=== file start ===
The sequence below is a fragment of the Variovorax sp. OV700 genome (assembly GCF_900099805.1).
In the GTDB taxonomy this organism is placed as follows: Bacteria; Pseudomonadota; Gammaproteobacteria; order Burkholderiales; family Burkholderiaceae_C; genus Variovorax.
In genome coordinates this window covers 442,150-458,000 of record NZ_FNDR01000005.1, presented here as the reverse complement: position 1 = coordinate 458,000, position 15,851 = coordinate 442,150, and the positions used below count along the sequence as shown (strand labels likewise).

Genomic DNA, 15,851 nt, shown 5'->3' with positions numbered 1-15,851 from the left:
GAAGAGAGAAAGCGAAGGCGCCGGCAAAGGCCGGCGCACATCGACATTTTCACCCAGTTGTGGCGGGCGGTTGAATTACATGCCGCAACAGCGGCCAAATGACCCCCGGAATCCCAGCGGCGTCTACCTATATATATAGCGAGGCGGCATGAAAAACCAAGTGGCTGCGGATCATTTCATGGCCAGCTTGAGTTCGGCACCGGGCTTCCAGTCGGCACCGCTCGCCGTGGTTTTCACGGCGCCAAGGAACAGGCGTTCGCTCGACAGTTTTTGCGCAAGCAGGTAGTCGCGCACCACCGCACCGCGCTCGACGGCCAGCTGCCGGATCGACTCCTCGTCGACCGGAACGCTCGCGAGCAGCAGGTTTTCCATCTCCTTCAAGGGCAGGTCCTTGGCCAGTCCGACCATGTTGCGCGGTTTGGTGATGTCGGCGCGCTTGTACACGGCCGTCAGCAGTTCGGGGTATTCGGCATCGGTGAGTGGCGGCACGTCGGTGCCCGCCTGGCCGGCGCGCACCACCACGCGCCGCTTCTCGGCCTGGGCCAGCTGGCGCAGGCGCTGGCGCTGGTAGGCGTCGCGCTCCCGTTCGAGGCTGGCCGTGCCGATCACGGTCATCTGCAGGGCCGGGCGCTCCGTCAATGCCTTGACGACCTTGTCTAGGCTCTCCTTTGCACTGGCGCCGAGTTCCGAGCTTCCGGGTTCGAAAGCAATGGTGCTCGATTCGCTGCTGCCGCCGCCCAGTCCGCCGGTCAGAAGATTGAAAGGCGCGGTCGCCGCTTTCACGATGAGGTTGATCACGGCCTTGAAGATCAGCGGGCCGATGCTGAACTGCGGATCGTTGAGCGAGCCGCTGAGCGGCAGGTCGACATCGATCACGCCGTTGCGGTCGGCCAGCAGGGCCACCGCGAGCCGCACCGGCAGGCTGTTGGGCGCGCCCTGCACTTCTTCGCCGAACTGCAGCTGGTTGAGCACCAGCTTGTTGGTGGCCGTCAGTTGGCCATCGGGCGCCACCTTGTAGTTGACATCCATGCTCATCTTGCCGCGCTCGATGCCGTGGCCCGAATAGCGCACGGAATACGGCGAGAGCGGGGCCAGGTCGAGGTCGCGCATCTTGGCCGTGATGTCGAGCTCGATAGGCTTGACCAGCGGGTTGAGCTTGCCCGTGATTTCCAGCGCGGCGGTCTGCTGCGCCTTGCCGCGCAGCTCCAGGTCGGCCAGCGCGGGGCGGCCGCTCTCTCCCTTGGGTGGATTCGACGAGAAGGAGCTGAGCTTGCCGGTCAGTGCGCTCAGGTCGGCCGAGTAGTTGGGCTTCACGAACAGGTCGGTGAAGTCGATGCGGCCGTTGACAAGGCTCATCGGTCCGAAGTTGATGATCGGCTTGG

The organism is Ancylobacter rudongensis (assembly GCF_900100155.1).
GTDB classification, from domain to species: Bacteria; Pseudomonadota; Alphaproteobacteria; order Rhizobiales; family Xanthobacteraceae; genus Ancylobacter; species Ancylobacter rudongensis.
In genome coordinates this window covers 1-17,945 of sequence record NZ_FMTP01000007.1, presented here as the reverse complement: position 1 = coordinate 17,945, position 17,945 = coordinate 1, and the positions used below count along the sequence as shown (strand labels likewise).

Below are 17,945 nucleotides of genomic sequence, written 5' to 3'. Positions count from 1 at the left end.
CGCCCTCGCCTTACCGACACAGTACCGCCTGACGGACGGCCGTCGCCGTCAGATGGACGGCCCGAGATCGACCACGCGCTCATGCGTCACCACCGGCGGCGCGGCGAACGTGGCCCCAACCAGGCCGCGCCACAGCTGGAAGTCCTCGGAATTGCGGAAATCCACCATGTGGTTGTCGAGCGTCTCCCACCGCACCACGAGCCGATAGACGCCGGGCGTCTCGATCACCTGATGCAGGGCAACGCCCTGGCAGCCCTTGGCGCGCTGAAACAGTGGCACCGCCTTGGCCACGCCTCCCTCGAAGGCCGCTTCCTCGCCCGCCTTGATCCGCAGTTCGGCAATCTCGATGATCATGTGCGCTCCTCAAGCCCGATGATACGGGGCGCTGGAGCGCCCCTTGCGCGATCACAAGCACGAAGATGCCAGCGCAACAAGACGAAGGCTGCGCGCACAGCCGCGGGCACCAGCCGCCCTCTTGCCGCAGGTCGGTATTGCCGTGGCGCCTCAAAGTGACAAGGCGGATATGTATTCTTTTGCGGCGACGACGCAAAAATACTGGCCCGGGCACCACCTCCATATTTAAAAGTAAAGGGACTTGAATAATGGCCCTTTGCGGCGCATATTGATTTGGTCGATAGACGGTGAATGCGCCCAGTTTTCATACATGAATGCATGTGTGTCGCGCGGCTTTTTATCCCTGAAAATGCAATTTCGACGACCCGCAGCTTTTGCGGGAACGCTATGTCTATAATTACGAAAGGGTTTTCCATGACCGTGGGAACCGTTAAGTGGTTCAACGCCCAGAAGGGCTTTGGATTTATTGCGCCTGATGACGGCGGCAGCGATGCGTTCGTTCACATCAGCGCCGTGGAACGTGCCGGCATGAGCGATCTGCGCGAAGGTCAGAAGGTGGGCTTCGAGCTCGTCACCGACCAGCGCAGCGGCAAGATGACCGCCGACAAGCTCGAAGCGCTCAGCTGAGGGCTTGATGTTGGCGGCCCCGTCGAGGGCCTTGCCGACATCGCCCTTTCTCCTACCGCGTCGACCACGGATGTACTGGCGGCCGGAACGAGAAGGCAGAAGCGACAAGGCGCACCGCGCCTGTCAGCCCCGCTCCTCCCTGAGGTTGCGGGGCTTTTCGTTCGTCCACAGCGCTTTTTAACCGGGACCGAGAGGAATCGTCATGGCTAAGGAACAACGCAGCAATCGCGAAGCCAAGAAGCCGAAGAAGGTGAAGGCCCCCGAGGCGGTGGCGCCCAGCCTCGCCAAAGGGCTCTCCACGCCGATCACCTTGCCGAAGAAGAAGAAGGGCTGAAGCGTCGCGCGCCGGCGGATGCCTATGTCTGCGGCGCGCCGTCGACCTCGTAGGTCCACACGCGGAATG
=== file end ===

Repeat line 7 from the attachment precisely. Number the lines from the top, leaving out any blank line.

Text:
GTDB classification, from domain to species: Bacteria; Pseudomonadota; Alphaproteobacteria; order Rhizobiales; family Xanthobacteraceae; genus Ancylobacter; species Ancylobacter rudongensis.